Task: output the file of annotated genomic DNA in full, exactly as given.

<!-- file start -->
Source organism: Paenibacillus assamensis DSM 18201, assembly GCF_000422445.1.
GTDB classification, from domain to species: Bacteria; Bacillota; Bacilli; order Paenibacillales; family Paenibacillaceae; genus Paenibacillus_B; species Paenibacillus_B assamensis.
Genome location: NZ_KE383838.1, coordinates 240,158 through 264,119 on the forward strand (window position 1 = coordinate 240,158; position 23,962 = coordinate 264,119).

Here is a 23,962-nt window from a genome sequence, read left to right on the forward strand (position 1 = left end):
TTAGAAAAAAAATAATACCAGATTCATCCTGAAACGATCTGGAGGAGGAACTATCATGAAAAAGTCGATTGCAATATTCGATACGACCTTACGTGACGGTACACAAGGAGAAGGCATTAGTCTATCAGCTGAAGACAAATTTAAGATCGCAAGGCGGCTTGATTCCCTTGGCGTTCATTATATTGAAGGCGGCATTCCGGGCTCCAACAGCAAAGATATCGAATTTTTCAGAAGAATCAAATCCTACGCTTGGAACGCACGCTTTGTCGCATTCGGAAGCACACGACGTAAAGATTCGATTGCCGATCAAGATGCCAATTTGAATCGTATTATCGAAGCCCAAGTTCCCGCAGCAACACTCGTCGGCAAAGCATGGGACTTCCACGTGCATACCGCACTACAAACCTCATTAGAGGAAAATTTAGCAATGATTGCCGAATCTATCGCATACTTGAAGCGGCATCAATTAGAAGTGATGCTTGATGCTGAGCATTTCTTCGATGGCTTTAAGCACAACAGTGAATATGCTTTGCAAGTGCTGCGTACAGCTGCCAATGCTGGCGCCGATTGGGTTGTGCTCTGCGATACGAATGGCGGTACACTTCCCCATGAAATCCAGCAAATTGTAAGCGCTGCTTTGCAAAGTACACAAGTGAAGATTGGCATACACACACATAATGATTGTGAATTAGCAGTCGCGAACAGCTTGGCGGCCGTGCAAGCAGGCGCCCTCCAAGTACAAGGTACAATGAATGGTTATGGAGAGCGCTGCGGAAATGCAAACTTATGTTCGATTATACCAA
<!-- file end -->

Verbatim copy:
Source organism: Paenibacillus assamensis DSM 18201, assembly GCF_000422445.1.
GTDB classification, from domain to species: Bacteria; Bacillota; Bacilli; order Paenibacillales; family Paenibacillaceae; genus Paenibacillus_B; species Paenibacillus_B assamensis.
Genome location: NZ_KE383838.1, coordinates 240,158 through 264,119 on the forward strand (window position 1 = coordinate 240,158; position 23,962 = coordinate 264,119).

Here is a 23,962-nt window from a genome sequence, read left to right on the forward strand (position 1 = left end):
TTAGAAAAAAAATAATACCAGATTCATCCTGAAACGATCTGGAGGAGGAACTATCATGAAAAAGTCGATTGCAATATTCGATACGACCTTACGTGACGGTACACAAGGAGAAGGCATTAGTCTATCAGCTGAAGACAAATTTAAGATCGCAAGGCGGCTTGATTCCCTTGGCGTTCATTATATTGAAGGCGGCATTCCGGGCTCCAACAGCAAAGATATCGAATTTTTCAGAAGAATCAAATCCTACGCTTGGAACGCACGCTTTGTCGCATTCGGAAGCACACGACGTAAAGATTCGATTGCCGATCAAGATGCCAATTTGAATCGTATTATCGAAGCCCAAGTTCCCGCAGCAACACTCGTCGGCAAAGCATGGGACTTCCACGTGCATACCGCACTACAAACCTCATTAGAGGAAAATTTAGCAATGATTGCCGAATCTATCGCATACTTGAAGCGGCATCAATTAGAAGTGATGCTTGATGCTGAGCATTTCTTCGATGGCTTTAAGCACAACAGTGAATATGCTTTGCAAGTGCTGCGTACAGCTGCCAATGCTGGCGCCGATTGGGTTGTGCTCTGCGATACGAATGGCGGTACACTTCCCCATGAAATCCAGCAAATTGTAAGCGCTGCTTTGCAAAGTACACAAGTGAAGATTGGCATACACACACATAATGATTGTGAATTAGCAGTCGCGAACAGCTTGGCGGCCGTGCAAGCAGGCGCCCTCCAAGTACAAGGTACAATGAATGGTTATGGAGAGCGCTGCGGAAATGCAAACTTATGTTCGATTATACCAA